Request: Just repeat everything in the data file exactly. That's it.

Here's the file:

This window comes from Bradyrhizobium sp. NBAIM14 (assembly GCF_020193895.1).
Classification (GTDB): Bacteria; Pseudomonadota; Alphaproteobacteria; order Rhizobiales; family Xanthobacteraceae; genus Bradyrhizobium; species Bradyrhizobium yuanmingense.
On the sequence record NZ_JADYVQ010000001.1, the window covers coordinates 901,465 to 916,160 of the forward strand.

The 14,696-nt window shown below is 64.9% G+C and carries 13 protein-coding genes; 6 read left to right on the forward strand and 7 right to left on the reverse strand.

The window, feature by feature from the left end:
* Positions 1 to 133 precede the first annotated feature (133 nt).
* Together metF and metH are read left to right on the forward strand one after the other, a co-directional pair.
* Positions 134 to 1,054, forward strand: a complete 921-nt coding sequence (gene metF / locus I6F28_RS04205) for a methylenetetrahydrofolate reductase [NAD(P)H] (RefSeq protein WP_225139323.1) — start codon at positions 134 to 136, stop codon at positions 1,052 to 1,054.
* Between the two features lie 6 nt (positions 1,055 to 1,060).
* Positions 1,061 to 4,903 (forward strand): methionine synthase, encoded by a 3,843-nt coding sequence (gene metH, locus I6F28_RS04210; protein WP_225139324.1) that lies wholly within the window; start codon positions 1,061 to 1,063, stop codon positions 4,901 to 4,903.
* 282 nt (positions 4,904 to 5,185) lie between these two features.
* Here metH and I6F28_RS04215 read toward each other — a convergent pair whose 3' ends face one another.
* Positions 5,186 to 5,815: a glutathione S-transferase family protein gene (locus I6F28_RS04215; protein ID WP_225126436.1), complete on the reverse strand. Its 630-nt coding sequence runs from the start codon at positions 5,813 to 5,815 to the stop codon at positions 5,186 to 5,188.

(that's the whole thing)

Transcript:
This window comes from Bradyrhizobium sp. NBAIM14 (assembly GCF_020193895.1).
Classification (GTDB): Bacteria; Pseudomonadota; Alphaproteobacteria; order Rhizobiales; family Xanthobacteraceae; genus Bradyrhizobium; species Bradyrhizobium yuanmingense.
On the sequence record NZ_JADYVQ010000001.1, the window covers coordinates 901,465 to 916,160 of the forward strand.

The 14,696-nt window shown below is 64.9% G+C and carries 13 protein-coding genes; 6 read left to right on the forward strand and 7 right to left on the reverse strand.

The window, feature by feature from the left end:
* Positions 1 to 133 precede the first annotated feature (133 nt).
* Together metF and metH are read left to right on the forward strand one after the other, a co-directional pair.
* Positions 134 to 1,054, forward strand: a complete 921-nt coding sequence (gene metF / locus I6F28_RS04205) for a methylenetetrahydrofolate reductase [NAD(P)H] (RefSeq protein WP_225139323.1) — start codon at positions 134 to 136, stop codon at positions 1,052 to 1,054.
* Between the two features lie 6 nt (positions 1,055 to 1,060).
* Positions 1,061 to 4,903 (forward strand): methionine synthase, encoded by a 3,843-nt coding sequence (gene metH, locus I6F28_RS04210; protein WP_225139324.1) that lies wholly within the window; start codon positions 1,061 to 1,063, stop codon positions 4,901 to 4,903.
* 282 nt (positions 4,904 to 5,185) lie between these two features.
* Here metH and I6F28_RS04215 read toward each other — a convergent pair whose 3' ends face one another.
* Positions 5,186 to 5,815: a glutathione S-transferase family protein gene (locus I6F28_RS04215; protein ID WP_225126436.1), complete on the reverse strand. Its 630-nt coding sequence runs from the start codon at positions 5,813 to 5,815 to the stop codon at positions 5,186 to 5,188.